Manuel states:  “I’m proud to be from New Mexico, and to me it’s more than just green chile and desert. It’s seeing the value of famila and respect. It’s the Rio Grande valley and Santuario de Chi-mayo. It is feasts, dance, poetry and prayer.”

This collection honors New Mexico, her traditions and her beauty.


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Manuel González

Manuel González

Mannie PicManuel González is a performance poet who began his career in the poetry slam. He has represented Albuquerque many times on a national level as a member of the Albuquerque poetry slam team. Manuel has appeared on the PBS show, Colores, in “My Word is My Power.” He was one of the founding members of the poetry troupe The Angry Brown Poets.

Manuel teaches workshops on self-expression and poetry in high schools and youth detention centers. He also works with an art therapist to help incarcerated young men express them-selves. He was also one of the coaches and mentors for the Santa Fe High Poetry Slam team from 2006-2010. Manuel is from Albuquerque, New Mexico.

His mother’s family is from Barelas. His father’s family is from a small town in Northern New Mexico called Anton Chico, and his father was the lead singer of the band Manny and the Casanovas. He identifies himself as being Chicano. The history, culture, and spirituality of his people are among his inspirations.

BurqueHis connection to his culture helps him connect to his students. Manuel teaches poetry as a means for self-expression. Looking within oneself and examining ones roots is the essence of the type of poetry he works with emotions, feelings, experiences, and prose in an historical and cultural context is the goal of his workshops. Self esteem, finding something to say, figuring out how to say it eloquently, and letting your voice be heard are just some of the benchmarks in Manuel’s workshop. Manuel resides in Albuquerque, NM with his wife and children.

For information on booking a workshop and/or performance, please send inquiries to: xicanopoet@yahoo.com.

Manuel’s publication: …but my friends call me Burque, is now available from Swimming with Elephants Publications, LLC.

“I’m proud to be from New Mexico, and to me it’s more than just green chile and desert. It’s seeing the value of famila and respect. It’s the Rio Grande valley and Santuario de Chi-mayo. It is feasts, dance, poetry and prayer.”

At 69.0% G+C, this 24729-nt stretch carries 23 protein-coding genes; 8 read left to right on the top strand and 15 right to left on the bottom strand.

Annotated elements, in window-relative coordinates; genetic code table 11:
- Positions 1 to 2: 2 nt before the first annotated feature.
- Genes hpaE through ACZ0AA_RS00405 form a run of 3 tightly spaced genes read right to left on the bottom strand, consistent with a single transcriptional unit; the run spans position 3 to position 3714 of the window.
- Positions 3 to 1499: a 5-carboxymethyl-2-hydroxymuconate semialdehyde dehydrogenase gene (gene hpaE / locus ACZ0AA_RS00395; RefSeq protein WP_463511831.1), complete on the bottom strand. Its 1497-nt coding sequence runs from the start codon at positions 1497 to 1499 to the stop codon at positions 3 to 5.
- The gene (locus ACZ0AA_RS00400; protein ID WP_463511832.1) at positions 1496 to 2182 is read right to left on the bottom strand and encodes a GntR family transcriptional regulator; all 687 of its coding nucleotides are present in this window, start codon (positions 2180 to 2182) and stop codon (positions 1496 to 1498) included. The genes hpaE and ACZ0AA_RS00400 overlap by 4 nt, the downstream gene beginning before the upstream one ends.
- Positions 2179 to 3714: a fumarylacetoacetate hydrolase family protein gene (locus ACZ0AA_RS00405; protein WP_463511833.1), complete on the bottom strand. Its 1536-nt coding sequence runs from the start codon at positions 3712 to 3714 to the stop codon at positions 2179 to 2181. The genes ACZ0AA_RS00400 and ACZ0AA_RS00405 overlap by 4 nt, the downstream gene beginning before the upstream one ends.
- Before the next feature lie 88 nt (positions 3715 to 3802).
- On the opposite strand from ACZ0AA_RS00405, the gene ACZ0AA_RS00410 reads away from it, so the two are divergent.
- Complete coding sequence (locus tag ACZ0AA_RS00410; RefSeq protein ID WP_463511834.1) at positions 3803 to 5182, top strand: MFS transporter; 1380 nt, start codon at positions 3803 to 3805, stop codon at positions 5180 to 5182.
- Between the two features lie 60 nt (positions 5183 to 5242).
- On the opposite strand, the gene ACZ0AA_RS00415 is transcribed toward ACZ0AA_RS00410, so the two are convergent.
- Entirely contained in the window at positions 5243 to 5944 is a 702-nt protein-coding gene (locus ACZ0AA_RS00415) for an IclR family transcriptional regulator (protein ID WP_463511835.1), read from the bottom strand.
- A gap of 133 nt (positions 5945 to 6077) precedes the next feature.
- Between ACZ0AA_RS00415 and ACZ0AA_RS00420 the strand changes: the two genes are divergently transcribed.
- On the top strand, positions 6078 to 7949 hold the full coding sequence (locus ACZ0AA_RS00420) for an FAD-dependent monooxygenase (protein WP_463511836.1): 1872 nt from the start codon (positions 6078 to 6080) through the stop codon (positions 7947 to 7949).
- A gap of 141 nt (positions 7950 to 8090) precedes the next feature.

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Now Available: Of Small Children / And Other Poor Swimmers by Brian Hendrickson

Of Small Children

Of Small Children / And Other Poor Swimmers

Poetry by Brian Hendrickson

Available on Amazon and Createspace for $12.95

Of Small Children / And Other Poor Swimmers is centered in the push-pull of place. Hendrickson wants to leave behind his Florida childhood, where every memory is still moist, but he continues “calling on the voices” and crossing back, wading into love, loss and danger with vivid imagery.

— Lauren Camp, author of three collections of poetry, including One Hundred Hungers, and winner of The Dorset Prize (Tupelo Press)

Brian Hendrickson demands the inclusion of the real press of the discursive and meditative into his poems, by juxtaposing multiple levels of diction, and by frequently shifting between the anecdotal, the essayistic, and the lyrical. Through his careful use of these techniques, Hendrickson is able to achieve James Sculley’s ideal of “audacious speaking”: he refuses to capitulate either to the lyrical moment or the abstraction, and so his poetry exists and persists as an urgent place for utterance of consciousness.

— Don Winter, author of seven collections of poetry, including Saturday Night Desperate

Brian Hendrickson

Hendrickson Bio PicBrian Hendrickson’s poems have appeared or are forthcoming in a range of publications, including Indiana Review,North Carolina Literary Review, and New York Quarterly.

For his poetry Brian has been nominated for a 2011 Pushcart Prize and Best of the Net award, recognized as a 2013 finalist forSmartish Pace’s Erskine J. Poetry Prize, and awarded a 2013 New Mexico-Arizona Book Award for appearing in Beatlick Press’ La Llarona anthology.

Since earning an MFA in Creative Writing and Literary Arts from the University of Alaska Anchorage, Brian has taught and tutored writing at colleges and correctional facilities in Alaska, Florida, North Carolina, and now New Mexico, where he is currently pursuing a PhD in Rhetoric and Writing. Brian’s scholarship focuses on the role of writing in social movements and student activism.

Brian Henrickson’s collection of poetry, entitled Of Children / And Other Poor Swimmers, will be available from Swimming with Elephants Publications, LLC in September 2014 and will be found on Amazon, Barnes & Noble, and other on line distributors, as well as local bookstores.